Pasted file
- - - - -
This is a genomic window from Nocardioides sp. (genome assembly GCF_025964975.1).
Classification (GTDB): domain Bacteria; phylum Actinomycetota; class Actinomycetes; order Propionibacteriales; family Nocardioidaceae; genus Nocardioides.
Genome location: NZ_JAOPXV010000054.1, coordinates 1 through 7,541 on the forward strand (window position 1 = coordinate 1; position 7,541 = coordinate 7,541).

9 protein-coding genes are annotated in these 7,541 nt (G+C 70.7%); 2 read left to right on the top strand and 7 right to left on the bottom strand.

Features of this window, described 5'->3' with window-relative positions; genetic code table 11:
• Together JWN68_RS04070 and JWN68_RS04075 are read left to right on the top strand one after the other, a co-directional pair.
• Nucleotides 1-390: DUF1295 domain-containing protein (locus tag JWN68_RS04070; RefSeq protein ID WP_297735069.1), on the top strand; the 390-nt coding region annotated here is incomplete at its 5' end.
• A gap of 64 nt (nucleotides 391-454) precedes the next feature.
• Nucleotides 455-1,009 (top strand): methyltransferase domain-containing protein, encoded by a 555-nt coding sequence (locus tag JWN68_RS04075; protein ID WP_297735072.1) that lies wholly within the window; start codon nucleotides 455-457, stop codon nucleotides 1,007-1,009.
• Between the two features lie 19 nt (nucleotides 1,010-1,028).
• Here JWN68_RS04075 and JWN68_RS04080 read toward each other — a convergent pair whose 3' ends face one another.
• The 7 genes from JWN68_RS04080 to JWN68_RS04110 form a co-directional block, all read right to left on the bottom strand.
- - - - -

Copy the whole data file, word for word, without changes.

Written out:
This is a genomic window from Nocardioides sp. (genome assembly GCF_025964975.1).
Classification (GTDB): domain Bacteria; phylum Actinomycetota; class Actinomycetes; order Propionibacteriales; family Nocardioidaceae; genus Nocardioides.
Genome location: NZ_JAOPXV010000054.1, coordinates 1 through 7,541 on the forward strand (window position 1 = coordinate 1; position 7,541 = coordinate 7,541).

9 protein-coding genes are annotated in these 7,541 nt (G+C 70.7%); 2 read left to right on the top strand and 7 right to left on the bottom strand.

Features of this window, described 5'->3' with window-relative positions; genetic code table 11:
• Together JWN68_RS04070 and JWN68_RS04075 are read left to right on the top strand one after the other, a co-directional pair.
• Nucleotides 1-390: DUF1295 domain-containing protein (locus tag JWN68_RS04070; RefSeq protein ID WP_297735069.1), on the top strand; the 390-nt coding region annotated here is incomplete at its 5' end.
• A gap of 64 nt (nucleotides 391-454) precedes the next feature.
• Nucleotides 455-1,009 (top strand): methyltransferase domain-containing protein, encoded by a 555-nt coding sequence (locus tag JWN68_RS04075; protein ID WP_297735072.1) that lies wholly within the window; start codon nucleotides 455-457, stop codon nucleotides 1,007-1,009.
• Between the two features lie 19 nt (nucleotides 1,010-1,028).
• Here JWN68_RS04075 and JWN68_RS04080 read toward each other — a convergent pair whose 3' ends face one another.
• The 7 genes from JWN68_RS04080 to JWN68_RS04110 form a co-directional block, all read right to left on the bottom strand.